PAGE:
A once in a lifetime opportunity is nearing for the City of Manteca and the Manteca Unified School District.
Sometime within the next 18 to 24 months planning will start in earnest on how best to remodel and re-configure Manteca High so it can be an effective campus in meeting the education needs of students for its second hundred years.
All of the plans Manteca has invested in over the years for downtown have failed to take into account the impact — and the resources — of the central district’s largest employer, largest landowner, and largest generator of destination traffic. The Manteca High campus is within the generally accepted boundaries of downtown which is Fremont Avenue on the east. And if you go with Powers Avenue as some argue it brings Lincoln School under the downtown umbrella as well.
There is no other downtown in a community over 20,000 in the 209 region where a high school campus is situated as close to the heart of a downtown as Manteca High is. And none of the cities that people keep saying they want downtown Manteca to emulate — Livermore, Pleasanton, and Lodi — have a high school campus three blocks from the middle of their downtowns.
Manteca Unified is also the biggest player in another targeted city area — the Moffat Boulevard corridor.
There are issues with Garfield Avenue and campus security as well as whether it makes more sense for safety and flow to have Manteca High front on Moffat Boulevard once bond work is completed. At the same time ways of possible expanding Lincoln School and flowing the campuses together in some manner via Lincoln Park have some real possible advantages for the schools, the city, the community, and neighbors.
Manteca High also happens to have the only theater/stage-style facility in downtown — the Dorothy Mulvihill Performing Arts Center — that happens to face Yosemite Avenue.
Up until 18 years ago, the performing arts center was used to stage community theater productions and even drama offerings through Manteca Parks and Recreation.
A city-school partnership could not only set the stage for a community theatre program to be launched — Manteca is the largest city in the Northern San Joaquin Valley without one — but it could also be utilized for community concerts.
At the same time a well-oiled working relationship could open opportunities for the community to more actively embrace Manteca High’s performances.
Downtown boosters have said Manteca needs more restaurants. This might sound a tad far-fetched but what about the possibility of an expanded culinary arts program offering lunch in a nearby storefront or even a student run coffee house complete with after school or early evening low-key musical performances, poetry readings, and art shows?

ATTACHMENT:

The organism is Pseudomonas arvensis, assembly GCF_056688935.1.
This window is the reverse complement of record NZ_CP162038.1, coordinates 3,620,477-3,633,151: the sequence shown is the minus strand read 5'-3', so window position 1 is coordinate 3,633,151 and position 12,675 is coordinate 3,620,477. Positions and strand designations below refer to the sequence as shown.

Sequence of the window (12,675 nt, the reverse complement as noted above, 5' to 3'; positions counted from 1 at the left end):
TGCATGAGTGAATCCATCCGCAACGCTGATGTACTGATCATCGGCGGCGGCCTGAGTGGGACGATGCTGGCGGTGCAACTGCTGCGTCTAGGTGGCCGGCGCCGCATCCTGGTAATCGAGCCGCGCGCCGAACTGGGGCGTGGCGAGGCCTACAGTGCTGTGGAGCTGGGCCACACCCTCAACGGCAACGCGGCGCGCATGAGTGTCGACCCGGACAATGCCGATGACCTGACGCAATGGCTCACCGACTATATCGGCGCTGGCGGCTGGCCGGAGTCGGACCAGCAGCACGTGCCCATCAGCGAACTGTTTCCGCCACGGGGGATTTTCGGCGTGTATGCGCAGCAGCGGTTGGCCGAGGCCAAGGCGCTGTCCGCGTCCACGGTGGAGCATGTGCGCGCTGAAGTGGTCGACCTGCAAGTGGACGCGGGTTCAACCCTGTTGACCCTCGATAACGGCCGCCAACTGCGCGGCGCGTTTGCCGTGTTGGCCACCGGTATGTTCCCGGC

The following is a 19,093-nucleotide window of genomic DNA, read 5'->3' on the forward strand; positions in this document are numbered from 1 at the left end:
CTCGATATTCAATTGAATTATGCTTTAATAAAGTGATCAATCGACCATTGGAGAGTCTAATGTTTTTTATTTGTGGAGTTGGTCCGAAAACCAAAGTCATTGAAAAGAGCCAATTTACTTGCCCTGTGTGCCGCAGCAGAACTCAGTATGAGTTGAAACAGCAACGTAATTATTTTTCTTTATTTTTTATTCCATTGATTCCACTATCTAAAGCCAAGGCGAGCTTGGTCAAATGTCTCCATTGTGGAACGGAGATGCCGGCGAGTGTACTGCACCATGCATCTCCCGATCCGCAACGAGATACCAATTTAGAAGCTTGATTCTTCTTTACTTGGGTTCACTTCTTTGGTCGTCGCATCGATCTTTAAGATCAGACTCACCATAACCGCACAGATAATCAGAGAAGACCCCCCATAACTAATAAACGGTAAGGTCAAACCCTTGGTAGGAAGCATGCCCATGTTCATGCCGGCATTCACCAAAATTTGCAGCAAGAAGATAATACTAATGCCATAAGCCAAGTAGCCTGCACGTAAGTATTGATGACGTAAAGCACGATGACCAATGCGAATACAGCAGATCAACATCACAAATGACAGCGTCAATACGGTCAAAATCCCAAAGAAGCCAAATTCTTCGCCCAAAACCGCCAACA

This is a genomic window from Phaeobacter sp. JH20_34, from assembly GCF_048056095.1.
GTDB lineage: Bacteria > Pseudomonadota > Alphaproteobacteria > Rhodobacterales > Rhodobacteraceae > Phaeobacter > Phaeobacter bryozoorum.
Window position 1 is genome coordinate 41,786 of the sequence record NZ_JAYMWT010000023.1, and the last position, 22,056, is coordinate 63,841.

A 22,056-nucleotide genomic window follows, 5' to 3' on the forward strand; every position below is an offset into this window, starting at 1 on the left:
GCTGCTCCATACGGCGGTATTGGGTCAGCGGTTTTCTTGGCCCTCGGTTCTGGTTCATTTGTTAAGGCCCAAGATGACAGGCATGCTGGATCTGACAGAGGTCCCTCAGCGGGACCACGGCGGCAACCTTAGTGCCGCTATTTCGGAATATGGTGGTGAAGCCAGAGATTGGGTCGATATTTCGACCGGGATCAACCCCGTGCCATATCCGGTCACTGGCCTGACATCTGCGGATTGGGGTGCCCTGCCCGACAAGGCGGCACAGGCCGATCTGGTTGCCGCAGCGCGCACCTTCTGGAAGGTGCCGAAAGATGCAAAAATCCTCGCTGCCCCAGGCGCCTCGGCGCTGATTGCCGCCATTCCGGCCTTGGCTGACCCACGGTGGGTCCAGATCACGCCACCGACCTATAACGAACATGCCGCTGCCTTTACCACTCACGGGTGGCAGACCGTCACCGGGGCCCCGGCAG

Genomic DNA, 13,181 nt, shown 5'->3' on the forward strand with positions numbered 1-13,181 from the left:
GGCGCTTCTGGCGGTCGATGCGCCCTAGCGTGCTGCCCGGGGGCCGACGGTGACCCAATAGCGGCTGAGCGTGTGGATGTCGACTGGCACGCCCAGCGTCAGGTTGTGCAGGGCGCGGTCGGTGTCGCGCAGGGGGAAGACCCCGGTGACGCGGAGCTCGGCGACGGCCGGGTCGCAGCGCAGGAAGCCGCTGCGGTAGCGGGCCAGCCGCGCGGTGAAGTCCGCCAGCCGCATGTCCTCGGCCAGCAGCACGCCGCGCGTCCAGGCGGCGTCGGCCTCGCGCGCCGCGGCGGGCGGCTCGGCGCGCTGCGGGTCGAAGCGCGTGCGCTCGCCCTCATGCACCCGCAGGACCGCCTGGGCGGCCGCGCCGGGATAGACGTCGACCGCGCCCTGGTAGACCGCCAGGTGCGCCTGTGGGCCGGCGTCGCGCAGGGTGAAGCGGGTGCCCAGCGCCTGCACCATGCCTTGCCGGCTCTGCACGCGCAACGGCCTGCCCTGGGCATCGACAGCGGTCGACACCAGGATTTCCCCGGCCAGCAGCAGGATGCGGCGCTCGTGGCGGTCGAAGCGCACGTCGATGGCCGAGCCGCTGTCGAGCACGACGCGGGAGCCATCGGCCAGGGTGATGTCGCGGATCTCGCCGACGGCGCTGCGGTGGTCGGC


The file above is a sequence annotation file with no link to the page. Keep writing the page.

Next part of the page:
What isn’t far-fetched is thinking out of the box to harness the pull that Manteca High has with its 1,500 plus current students and the families and others they draw to sporting events and such. Thinking of ways to intertwine the school with downtown would benefit both the school and downtown.
First and foremost the city needs to work with Manteca Unified to enhance campus safety plus make it possible for Manteca High to enjoy increased vibrancy plus have the ability to plan for a campus of between 1,800 and 2,100 to accommodate growth by permanently closing a section of Garfield Avenue.
It would also help to avoid the balkanization of Manteca as the campus could serve more of the coming growth of the 120 Bypass to assure newcomers don’t view what’s north of the freeway that cuts through town as “the other Manteca.”
To make that happen, the 42-acre campus needs to be made whole with the district obtaining ownership of Garfield from Mikesell Street to just north of Moffat Boulevard.
Manteca’s elected leaders and key municipal and school district staff can’t afford to dilly dally too much.
The campus is being earmarked the lion’s share of earmarked Measure G funds — $30 million.
But that isn’t enough to bring all aspects of the campus that essentially has a combination of five eras of school buildings up to 21st century expectations. But what it will do is make basic design changes to allow additional investment into Manteca High as the community grows.
The bottom line is this: Manteca Unified within the next few years is going to make the biggest investment in the downtown area that has ever been made.
The city and school district only get one opportunity to do it right as what happens down the road will be built in what is put in place in the next four or five years.
Keep in mind that if the entrance to Manteca High is orientated to Moffat Boulevard, it will help leverage the revitalization of that corridor.
The district has indicated everything is being looked at including two-story classroom buildings in order to set the stage for the best possible results. That also happens to include the Lincoln campus that could one day be 1,000 students strong pulling in student from growth areas to further strengthen the educational offerings. Lincoln School currently is home to Manteca Little League. Imagine what can be done with the city and school district looking at the athletic facilities, Lincoln Park, and the Lincoln School fields as one package serving multiple constancies.
Manteca High work won’t happen until the third wave of Measure G projects. The district is currently remodeling five campuses and will soon be gearing up for specific plans for the next round.
That is why the time for everyone to sit down and examine the possibilities is now before the opportunity is lost.
To contact Dennis Wyatt, email firstname.lastname@example.org